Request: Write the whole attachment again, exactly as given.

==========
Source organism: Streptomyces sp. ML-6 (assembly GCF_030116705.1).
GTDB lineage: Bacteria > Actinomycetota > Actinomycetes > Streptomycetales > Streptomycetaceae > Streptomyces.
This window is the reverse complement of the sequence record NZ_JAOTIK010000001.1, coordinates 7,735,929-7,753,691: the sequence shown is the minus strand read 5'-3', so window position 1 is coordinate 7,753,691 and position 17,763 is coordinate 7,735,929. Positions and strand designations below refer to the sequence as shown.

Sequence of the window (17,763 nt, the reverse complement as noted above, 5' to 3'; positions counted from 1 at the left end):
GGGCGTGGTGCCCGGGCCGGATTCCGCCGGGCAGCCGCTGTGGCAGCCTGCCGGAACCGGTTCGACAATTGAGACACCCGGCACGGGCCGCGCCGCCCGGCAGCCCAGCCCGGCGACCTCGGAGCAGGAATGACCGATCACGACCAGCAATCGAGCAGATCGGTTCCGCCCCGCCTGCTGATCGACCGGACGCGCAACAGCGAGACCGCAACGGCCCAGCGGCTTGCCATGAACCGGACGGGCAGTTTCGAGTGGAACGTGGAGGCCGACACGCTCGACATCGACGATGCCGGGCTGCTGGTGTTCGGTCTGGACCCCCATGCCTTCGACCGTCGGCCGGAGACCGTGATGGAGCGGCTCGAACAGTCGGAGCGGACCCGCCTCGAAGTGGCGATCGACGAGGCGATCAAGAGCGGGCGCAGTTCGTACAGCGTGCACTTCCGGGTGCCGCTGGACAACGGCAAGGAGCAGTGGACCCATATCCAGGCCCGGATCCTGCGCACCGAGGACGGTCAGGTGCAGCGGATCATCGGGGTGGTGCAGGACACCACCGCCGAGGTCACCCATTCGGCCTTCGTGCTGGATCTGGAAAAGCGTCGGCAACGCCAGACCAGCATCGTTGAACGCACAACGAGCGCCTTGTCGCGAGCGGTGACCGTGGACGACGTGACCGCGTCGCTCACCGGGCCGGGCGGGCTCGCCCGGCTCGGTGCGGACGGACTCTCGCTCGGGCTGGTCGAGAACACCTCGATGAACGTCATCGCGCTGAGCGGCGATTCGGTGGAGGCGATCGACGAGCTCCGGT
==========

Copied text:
Source organism: Streptomyces sp. ML-6 (assembly GCF_030116705.1).
GTDB lineage: Bacteria > Actinomycetota > Actinomycetes > Streptomycetales > Streptomycetaceae > Streptomyces.
This window is the reverse complement of the sequence record NZ_JAOTIK010000001.1, coordinates 7,735,929-7,753,691: the sequence shown is the minus strand read 5'-3', so window position 1 is coordinate 7,753,691 and position 17,763 is coordinate 7,735,929. Positions and strand designations below refer to the sequence as shown.

Sequence of the window (17,763 nt, the reverse complement as noted above, 5' to 3'; positions counted from 1 at the left end):
GGGCGTGGTGCCCGGGCCGGATTCCGCCGGGCAGCCGCTGTGGCAGCCTGCCGGAACCGGTTCGACAATTGAGACACCCGGCACGGGCCGCGCCGCCCGGCAGCCCAGCCCGGCGACCTCGGAGCAGGAATGACCGATCACGACCAGCAATCGAGCAGATCGGTTCCGCCCCGCCTGCTGATCGACCGGACGCGCAACAGCGAGACCGCAACGGCCCAGCGGCTTGCCATGAACCGGACGGGCAGTTTCGAGTGGAACGTGGAGGCCGACACGCTCGACATCGACGATGCCGGGCTGCTGGTGTTCGGTCTGGACCCCCATGCCTTCGACCGTCGGCCGGAGACCGTGATGGAGCGGCTCGAACAGTCGGAGCGGACCCGCCTCGAAGTGGCGATCGACGAGGCGATCAAGAGCGGGCGCAGTTCGTACAGCGTGCACTTCCGGGTGCCGCTGGACAACGGCAAGGAGCAGTGGACCCATATCCAGGCCCGGATCCTGCGCACCGAGGACGGTCAGGTGCAGCGGATCATCGGGGTGGTGCAGGACACCACCGCCGAGGTCACCCATTCGGCCTTCGTGCTGGATCTGGAAAAGCGTCGGCAACGCCAGACCAGCATCGTTGAACGCACAACGAGCGCCTTGTCGCGAGCGGTGACCGTGGACGACGTGACCGCGTCGCTCACCGGGCCGGGCGGGCTCGCCCGGCTCGGTGCGGACGGACTCTCGCTCGGGCTGGTCGAGAACACCTCGATGAACGTCATCGCGCTGAGCGGCGATTCGGTGGAGGCGATCGACGAGCTCCGGT